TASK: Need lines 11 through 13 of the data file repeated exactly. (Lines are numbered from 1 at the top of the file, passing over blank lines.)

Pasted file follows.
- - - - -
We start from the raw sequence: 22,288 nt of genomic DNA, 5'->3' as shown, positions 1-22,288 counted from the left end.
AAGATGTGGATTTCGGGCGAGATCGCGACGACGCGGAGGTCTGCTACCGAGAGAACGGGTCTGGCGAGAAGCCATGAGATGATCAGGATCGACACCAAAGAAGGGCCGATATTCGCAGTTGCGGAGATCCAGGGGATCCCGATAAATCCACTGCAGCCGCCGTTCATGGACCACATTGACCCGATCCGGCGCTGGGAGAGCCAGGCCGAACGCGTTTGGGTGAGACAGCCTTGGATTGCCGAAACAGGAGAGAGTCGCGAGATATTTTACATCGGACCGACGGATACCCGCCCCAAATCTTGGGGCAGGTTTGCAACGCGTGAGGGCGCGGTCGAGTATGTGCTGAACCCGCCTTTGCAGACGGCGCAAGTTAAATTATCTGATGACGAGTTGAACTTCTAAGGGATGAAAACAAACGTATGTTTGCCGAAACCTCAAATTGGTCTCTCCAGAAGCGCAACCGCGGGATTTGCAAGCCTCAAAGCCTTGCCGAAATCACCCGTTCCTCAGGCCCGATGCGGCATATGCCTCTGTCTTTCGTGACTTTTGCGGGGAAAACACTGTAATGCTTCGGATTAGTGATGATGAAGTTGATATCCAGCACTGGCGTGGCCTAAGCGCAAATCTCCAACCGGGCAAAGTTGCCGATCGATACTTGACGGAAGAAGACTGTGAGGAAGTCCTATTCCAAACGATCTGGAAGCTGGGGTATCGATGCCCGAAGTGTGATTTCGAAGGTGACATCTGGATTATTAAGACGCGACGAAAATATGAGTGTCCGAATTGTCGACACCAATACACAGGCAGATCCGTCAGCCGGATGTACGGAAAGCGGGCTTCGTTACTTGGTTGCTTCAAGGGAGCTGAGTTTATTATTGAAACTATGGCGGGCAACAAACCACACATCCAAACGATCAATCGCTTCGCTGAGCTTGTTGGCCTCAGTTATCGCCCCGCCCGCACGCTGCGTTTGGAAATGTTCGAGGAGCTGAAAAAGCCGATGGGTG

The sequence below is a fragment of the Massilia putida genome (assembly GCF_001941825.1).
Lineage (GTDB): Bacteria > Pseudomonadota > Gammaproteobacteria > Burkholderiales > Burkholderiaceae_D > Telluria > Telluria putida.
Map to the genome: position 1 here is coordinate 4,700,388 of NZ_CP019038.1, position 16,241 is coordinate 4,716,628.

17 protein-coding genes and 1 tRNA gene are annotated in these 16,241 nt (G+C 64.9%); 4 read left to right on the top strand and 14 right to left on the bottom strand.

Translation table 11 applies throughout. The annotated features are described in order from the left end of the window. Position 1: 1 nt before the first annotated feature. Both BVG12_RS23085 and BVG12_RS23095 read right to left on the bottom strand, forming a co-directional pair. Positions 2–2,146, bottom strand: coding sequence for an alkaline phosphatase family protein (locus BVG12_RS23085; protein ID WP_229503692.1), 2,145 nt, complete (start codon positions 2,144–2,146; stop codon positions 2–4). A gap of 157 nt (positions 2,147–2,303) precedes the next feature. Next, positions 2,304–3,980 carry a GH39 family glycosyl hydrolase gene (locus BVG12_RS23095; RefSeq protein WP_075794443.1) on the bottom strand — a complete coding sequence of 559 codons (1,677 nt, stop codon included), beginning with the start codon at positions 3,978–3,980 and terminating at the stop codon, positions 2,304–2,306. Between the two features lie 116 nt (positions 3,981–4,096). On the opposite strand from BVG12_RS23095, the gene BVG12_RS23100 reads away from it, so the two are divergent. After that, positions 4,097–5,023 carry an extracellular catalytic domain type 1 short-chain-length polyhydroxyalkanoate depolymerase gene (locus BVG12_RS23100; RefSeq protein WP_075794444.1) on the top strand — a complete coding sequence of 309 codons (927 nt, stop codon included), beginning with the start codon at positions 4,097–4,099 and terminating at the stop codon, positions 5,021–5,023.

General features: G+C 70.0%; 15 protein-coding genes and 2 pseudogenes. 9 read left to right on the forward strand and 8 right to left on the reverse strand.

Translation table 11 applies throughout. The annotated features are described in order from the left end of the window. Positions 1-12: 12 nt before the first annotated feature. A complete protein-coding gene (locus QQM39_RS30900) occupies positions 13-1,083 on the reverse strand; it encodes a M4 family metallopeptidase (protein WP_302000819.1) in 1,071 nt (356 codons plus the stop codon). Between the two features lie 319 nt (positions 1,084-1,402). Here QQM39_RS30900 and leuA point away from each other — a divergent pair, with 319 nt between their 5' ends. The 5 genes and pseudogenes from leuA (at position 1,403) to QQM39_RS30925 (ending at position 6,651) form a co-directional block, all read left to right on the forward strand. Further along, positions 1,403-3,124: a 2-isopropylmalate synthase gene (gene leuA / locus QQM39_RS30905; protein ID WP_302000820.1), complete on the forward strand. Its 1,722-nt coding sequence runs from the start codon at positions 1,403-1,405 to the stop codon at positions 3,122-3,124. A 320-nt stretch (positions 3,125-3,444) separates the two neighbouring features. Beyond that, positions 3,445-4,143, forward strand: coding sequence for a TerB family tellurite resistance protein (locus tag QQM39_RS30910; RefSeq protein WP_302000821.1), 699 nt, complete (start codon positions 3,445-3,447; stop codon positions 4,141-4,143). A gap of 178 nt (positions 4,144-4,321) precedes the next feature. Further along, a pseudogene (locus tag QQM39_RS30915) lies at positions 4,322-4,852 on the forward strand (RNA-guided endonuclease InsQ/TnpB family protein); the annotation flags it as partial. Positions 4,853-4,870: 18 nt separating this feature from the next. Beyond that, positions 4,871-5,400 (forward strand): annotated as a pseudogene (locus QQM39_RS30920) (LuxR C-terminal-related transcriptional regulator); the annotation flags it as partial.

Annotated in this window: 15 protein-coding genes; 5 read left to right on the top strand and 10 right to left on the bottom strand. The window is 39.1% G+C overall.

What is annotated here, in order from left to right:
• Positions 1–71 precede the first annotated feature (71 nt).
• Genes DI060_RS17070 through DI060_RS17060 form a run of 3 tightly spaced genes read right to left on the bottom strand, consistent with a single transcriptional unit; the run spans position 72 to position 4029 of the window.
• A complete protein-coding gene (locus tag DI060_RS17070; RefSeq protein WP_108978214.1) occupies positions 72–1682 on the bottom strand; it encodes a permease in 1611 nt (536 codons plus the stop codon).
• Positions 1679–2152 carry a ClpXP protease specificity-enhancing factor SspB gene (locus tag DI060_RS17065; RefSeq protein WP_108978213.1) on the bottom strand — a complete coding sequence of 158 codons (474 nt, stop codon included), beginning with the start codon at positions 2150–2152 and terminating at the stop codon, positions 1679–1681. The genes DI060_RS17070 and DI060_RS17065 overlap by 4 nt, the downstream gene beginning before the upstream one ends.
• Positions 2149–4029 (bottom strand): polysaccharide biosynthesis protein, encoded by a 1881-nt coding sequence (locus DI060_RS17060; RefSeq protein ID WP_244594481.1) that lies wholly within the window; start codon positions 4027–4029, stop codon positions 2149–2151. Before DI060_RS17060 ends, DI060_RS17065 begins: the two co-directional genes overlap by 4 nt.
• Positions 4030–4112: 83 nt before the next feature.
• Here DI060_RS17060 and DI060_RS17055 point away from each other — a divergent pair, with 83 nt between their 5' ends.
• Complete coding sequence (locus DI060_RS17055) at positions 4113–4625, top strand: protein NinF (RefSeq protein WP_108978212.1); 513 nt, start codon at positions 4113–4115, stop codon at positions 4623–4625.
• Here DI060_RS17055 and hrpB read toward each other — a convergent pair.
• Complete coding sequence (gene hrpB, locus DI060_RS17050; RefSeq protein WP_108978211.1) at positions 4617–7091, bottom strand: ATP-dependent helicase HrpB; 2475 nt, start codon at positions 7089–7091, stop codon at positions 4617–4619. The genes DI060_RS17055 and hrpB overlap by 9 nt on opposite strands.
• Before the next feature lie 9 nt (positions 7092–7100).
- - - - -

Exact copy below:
What is annotated here, in order from left to right:
• Positions 1–71 precede the first annotated feature (71 nt).
• Genes DI060_RS17070 through DI060_RS17060 form a run of 3 tightly spaced genes read right to left on the bottom strand, consistent with a single transcriptional unit; the run spans position 72 to position 4029 of the window.